I had a wonderful stay with Andreas, Beate, Sanja and Patrick and am sorry to leave but happy to have made new friends.
I was planning on going to Bensheim today, but late last night, I realised that I had an offer of a stay in Neustadt – which is closer – and a chance to meet another knitter that I will miss out on if I don’t go today – so I have changed my mind. It’s also not as far – and, lets face it, I’m lazy!
So much for it not being far – I made a real hash of the navigating (or maybe just the organising) and got lost several times – arriving really, really late again (about 11pm) and probably cycling twice as far as I needed. Fortunately, in and around the frustrations – the weather was GLORIOUS! Perfect weather for cycling: sunny, breezy, not too hot or cold.
I set off with good intentions, with instructions written out laboriously from google. I think I only got as far as the fourth instruction when I realised I couldn’t find the next street listed anywhere. So I decided to go back into the city proper (about 5km the wrong direction) and buy a map. I was guided by a rather handsome, young man/cyclist who, once again, spoke perfect English and who took me right to the door of a map shop (best in town!). I now have a map of Deutschland Süd to draw red marks all over. It’s rather small scale again, but at least I can deduce general direction.
While I was back in Karlsruhe, I took the opportunity to buy a sim card and now have a German phone no. that works. By which time it was lunchtime (of course). I spotted a fast food outlet called Schlemmermeyer and ordered (well, pointed at a sign) what I think was a ‘curry-wurst’ , and not quite knowing what I was getting. It turned out to be a spicy bratwurst, chopped up in a tray, with a sweet, spicy curry sauce (just like the stuff you could get from the chip shop) and turmeric over that, with a sliced white bread roll to mop it up. It was very cheap and quite delicious. “Guten Appetit!”, the serviette said. Then I found wifi in a Starbucks – by which time it was gone 2pm. If I’d set out when I intended, I’d have arrived at Katja’s by 6pm.
I began by cycling up the spoke of the fan that flares out from the Palace. Karlsruhe is one of the most wooded cities in Germany – and I cycled through kilometres of it – lots of wild garlic growing in amongst the trees.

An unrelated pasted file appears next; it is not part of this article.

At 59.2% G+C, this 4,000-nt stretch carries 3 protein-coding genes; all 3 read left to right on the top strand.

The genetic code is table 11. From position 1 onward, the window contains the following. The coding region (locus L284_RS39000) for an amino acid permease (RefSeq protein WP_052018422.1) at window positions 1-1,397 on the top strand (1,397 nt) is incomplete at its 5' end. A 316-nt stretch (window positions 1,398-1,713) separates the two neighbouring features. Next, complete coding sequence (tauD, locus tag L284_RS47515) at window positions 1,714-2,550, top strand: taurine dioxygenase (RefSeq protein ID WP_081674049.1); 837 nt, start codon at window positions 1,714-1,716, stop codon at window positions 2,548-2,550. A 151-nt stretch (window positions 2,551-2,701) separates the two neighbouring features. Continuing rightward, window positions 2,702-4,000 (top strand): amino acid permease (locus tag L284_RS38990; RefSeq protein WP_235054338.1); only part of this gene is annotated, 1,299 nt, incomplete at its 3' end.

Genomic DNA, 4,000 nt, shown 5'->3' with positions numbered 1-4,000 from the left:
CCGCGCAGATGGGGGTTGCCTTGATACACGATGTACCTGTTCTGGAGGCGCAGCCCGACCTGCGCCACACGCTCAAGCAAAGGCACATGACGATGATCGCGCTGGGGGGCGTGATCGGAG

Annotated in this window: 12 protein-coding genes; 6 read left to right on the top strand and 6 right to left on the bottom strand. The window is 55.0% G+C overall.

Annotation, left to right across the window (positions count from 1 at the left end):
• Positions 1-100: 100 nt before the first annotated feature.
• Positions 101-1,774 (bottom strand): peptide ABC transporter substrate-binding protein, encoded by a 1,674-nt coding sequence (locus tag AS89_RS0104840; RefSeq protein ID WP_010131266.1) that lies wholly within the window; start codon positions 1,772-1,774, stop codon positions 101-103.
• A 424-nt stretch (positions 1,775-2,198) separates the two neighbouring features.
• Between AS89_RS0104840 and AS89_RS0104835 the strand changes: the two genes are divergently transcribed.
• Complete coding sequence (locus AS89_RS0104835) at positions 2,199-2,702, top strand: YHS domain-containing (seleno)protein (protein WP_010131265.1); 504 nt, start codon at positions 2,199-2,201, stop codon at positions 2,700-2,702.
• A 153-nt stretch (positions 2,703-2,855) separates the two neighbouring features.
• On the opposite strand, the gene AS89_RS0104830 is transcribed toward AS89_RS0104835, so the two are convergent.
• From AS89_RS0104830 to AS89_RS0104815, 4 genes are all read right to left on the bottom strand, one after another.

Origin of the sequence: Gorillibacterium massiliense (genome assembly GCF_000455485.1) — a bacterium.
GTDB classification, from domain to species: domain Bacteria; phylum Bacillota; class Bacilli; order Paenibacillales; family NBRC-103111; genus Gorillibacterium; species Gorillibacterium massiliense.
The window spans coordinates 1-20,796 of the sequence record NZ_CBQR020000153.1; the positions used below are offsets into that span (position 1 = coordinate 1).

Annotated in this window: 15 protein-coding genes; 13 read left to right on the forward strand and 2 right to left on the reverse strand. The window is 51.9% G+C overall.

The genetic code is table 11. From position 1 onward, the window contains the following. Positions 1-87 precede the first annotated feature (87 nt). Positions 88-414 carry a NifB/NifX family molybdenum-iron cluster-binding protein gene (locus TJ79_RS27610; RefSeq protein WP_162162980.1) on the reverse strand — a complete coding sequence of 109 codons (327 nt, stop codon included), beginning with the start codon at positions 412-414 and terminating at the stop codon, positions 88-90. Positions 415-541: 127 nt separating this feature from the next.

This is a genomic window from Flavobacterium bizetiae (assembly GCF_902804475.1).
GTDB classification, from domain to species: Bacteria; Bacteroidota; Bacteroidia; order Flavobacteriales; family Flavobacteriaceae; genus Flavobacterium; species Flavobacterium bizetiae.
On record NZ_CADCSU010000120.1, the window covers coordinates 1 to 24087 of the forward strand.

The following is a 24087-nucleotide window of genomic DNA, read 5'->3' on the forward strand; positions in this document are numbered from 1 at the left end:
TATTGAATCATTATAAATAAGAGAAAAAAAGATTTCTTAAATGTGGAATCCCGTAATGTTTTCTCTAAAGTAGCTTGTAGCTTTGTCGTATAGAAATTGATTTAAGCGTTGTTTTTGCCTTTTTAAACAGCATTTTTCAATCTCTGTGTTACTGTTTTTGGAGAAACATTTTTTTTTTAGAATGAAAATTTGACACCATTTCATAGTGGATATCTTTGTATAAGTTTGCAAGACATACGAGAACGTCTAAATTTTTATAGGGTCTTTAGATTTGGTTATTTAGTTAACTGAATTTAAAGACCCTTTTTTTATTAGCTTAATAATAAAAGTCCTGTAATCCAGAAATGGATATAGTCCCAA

Another very helpful cyclist spelled out directions to the Rhin – which worked well. People seem to be much more visible in Germany than France – though it’s probably just the sun and warmth bringing folk out of their homes.
Things started to go a little awry when I got to the Rhine and hopped on the ferry. I couldn’t find 2 euros for the fare so, while the conductor stood and watched with amazement – I dismantled my luggage looking for my purse. The more she watched with her mouth open, the more flustered I got. In the end, I found it (almost where I’d first fumbled – it was hidden by a coat) and paid up, by which time the ferry had gone back over the Rhine again. The conductor patted me on the shoulder with pity (I think) and wished me a “happy day”. Still – I got three rides over the river for the price of looking ridiculous.
I was using my compass to try and stay heading generally to the North or North West. Sometimes this didn’t work, however. I followed a trail into a park – and for an hour, went around in a very large, one-way circle before being deposited more or less back where I’d gone in. IN the end, following that little excursion, I had to go down a road in the opposite direction to the one I thought I wanted, only to see a cycle sign pointing to the right place and all would seem OK again. Trouble is – bicycles aren’t allowed on the major roads (and nor would I want to go on a major road) but cycle paths sometimes get deviated all over the place to go round them and railway lines.
I started to get into Weinstrasse area – this is the ‘wine trail’ which tourists flock to every year for festivals and wine tastings. There are vineyards everywhere – I guess the hills to the East of the valley protect the area and ensure perfect growing conditions.
Every village around here has Neustadt Weinstrasse on the sign (in front of its name) which is very confusing when one is looking for THE Neustadt an der Weinstrasse. It started to get dark as I followed cycle path signs with kilometres marked which all seemed to contradict each other – one would say Neustadt – 5.2km, the next would say 6km. I felt like I’d plopped down the rabbit hole into Wonderland – and this feeling was exacerbated by the numerous posters for tribute bands like ‘Mad Zeppelin’ and ‘Dire Strats’.
I was led around in a big circle so I actually entered the city from the North (after approaching it from the South!). I finally asked strangers where the main station was – there are three stations in the city, which doesn’t help navigation.
When their directions tallied, I followed them to the letter, though I had my doubts. AS it got darker and darker I considered just camping out or finding a hotel – when, all of a sudden, there was the Station! And just past it, Katja’s street. I found the doorbell and was gratified to get a response immediately: Katja had fallen asleep on the sofa and had been worried she wouldn’t hear me ring, but it all turned out well in the end. I finally collapsed into a comfy bed and slept for 12 hours.
Despite the anxieties and frustrations of the day, I had ridden through some wonderful places, and Neustadt looked beautiful in the dark, with its cobbled streets and ancient cob houses - like someplace straight out of a Grimm’s Fairy tale.